Skip to content

More and more off-label, criminal use of antipsychotics

    Antipsychotic use is dramatically increasing and beyond psychosis symptoms

    The use of antipsychotics is rapidly increasing and most of it is ‘off-label’, non-approved use.

    The use of antipsychotics as a general “chemical restraint” is dramatically increasing over decades. This increase is far exceeding any evidence of an increased diagnosis of psychosis symptoms and most of it is ‘off-label’ – prescribed for non-approved use.

    In the UK a study found that antipsychotic medication usage doubled between 2000 and 2014 from 0.5% to 1.2% of the population. At the same time, no commensurate increase in psychosis symptoms occurred. 1

    In the United States visits to a medical facility of persons aged 0 to 20 years that included prescription of an antipsychotic medication increased from approximately 201,000 in 1993-1995 to 1,224,000 in 2002 – a 6-fold increase. Examination of regional statistics found that this increase was NOT due to an increased psychosis diagnosis and in one instance it was found that non-psychosis usage of antipsychotics was as high as 77%. 2

    In Australia, it is estimated that 40–75% of antipsychotic use among adults and 36–93% of use among children is considered off-label or being used to treat a condition that the drug was not originally intended for. 3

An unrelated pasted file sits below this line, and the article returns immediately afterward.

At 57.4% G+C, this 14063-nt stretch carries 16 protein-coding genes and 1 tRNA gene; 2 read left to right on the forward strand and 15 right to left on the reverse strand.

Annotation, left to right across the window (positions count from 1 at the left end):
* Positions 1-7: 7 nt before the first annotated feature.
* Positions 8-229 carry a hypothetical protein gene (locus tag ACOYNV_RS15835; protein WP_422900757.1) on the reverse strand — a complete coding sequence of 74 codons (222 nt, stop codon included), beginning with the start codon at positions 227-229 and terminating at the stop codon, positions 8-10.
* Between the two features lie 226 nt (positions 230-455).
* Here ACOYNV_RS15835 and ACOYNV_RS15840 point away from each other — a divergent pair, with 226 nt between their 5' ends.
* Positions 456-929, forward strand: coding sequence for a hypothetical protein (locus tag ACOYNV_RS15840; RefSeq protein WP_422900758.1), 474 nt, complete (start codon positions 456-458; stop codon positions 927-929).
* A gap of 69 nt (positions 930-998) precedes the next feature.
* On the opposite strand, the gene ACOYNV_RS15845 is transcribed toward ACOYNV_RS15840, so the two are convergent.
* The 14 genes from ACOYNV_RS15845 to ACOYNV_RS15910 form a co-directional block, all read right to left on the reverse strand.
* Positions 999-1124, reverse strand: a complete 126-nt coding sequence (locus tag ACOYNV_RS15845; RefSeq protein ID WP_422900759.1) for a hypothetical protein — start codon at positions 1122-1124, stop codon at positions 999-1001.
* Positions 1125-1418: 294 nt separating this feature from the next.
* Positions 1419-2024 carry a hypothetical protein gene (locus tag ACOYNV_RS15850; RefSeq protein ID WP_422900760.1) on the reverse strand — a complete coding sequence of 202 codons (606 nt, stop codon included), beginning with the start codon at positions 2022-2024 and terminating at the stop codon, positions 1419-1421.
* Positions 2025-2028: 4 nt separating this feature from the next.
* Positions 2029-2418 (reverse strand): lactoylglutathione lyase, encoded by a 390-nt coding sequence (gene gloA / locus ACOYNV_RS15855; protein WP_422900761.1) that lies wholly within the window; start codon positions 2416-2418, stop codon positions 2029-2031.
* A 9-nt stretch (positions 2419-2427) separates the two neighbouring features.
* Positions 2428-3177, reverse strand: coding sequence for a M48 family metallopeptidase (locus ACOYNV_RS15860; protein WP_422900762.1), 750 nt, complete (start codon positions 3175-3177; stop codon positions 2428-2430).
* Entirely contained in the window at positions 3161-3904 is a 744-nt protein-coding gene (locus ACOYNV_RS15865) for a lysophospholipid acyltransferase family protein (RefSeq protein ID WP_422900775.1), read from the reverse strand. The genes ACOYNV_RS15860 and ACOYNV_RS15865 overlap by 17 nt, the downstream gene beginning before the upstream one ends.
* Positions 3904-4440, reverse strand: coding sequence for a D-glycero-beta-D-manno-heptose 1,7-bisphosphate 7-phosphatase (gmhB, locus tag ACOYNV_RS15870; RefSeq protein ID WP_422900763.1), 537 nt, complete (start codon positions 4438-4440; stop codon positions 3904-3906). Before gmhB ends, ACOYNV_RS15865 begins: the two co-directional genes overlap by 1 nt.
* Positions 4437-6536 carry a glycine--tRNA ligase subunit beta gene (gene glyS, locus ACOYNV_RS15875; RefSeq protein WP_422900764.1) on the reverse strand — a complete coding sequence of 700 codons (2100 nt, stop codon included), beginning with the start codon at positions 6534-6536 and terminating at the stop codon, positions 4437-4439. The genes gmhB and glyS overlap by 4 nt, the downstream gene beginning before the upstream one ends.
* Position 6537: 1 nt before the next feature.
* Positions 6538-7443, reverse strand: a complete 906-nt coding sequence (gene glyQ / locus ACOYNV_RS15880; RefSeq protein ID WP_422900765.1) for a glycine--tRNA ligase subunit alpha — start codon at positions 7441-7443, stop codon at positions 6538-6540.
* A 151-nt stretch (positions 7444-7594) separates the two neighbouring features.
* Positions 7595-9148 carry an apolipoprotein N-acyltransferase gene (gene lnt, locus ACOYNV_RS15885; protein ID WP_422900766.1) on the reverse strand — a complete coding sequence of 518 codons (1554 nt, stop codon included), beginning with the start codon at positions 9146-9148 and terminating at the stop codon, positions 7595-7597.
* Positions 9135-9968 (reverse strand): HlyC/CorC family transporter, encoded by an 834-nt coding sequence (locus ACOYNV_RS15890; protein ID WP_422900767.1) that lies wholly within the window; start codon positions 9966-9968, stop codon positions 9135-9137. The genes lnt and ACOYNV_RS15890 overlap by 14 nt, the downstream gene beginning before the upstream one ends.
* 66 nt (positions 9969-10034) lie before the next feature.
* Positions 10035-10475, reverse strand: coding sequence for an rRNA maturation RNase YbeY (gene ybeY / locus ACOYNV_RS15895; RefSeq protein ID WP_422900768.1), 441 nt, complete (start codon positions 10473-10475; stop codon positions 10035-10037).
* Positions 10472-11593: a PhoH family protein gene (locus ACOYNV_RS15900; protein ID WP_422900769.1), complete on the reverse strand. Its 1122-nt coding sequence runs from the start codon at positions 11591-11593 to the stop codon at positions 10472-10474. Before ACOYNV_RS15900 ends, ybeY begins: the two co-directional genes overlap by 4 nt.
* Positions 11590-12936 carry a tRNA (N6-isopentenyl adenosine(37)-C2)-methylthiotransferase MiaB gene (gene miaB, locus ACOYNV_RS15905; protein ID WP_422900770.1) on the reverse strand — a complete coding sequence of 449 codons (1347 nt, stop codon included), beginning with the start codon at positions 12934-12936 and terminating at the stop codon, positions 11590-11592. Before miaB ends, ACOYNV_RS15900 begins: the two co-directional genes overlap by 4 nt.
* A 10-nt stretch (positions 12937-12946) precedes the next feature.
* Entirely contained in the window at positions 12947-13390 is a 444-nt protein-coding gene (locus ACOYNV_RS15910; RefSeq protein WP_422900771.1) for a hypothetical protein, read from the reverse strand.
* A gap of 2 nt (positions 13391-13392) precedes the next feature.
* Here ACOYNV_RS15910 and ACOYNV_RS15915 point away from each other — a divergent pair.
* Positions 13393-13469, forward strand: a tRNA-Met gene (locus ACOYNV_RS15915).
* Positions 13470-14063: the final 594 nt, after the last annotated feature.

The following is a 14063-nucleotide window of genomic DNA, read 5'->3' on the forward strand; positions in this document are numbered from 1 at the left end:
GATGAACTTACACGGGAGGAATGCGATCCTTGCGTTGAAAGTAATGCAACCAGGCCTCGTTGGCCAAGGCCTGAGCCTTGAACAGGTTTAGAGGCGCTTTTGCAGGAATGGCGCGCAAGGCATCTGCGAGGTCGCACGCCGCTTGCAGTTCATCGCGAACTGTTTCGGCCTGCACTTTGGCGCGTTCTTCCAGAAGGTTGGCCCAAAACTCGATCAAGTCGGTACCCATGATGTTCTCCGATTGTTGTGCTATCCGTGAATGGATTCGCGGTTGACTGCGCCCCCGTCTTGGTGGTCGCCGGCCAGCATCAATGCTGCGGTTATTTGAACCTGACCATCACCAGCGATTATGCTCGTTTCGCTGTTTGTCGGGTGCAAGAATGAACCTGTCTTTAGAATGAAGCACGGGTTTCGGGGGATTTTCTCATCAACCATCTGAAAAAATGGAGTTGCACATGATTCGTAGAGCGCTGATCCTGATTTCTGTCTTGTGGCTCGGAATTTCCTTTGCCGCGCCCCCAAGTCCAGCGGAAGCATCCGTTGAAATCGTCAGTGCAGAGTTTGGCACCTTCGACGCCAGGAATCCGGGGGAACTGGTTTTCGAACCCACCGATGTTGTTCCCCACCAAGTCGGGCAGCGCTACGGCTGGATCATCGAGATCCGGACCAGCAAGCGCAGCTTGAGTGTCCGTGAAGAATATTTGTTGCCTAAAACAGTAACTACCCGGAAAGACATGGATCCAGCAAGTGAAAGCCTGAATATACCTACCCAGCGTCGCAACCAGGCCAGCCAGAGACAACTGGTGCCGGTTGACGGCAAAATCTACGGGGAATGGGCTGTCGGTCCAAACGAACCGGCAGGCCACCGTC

Antipsychotics cure nothing – the chemical straightjacket

    While approved for the ‘treatment’ of schizophrenia and bipolar disorder there are now a host of other not approved ‘uses’ which can include: Anxiety, Attention-Deficit Hyperactivity Disorder, Dementia and Severe Geriatric Agitation, Depression, Eating Disorders, Insomnia, Obsessive-Compulsive Disorder, Post-traumatic Stress Disorder, Personality Disorders, Substance Abuse, and Tourette’s Syndrome. 4

    It should be noted, however, that antipsychotics are simply extreme tranquilizers. The drugs are being used as a catch-all to suppress symptoms in a range of diseases – the chemical straightjacket, but cure nothing.

    Criminal use of potentially severely damaging antipsychotics

    Antipsychotics are known to produce a range of adverse and often appalling side effects.

    To use damaging antipsychotics to suppress symptoms in non-psychosis diagnoses is way beyond immoral and in the realm of the criminal.

    Their use in the treatment of schizophrenia and bipolar disorder is often cautioned with statements that the use must be weighed against the effect on the patient of the disease itself. In other words, it is acknowledged that the drugs can produce disastrous side effects for patients and yet is the only alternative in treatment of severe mental illness (not an endorsement but simply all that psychiatry has provided as a treatment). 5 6

    “The use of antipsychotic medications entails a difficult trade-off between the benefit of alleviating psychotic symptoms and the risk of troubling, sometimes life-shortening adverse effects.”

    Adverse Effects of Antipsychotic Medications. American Family Physician. 2010. 7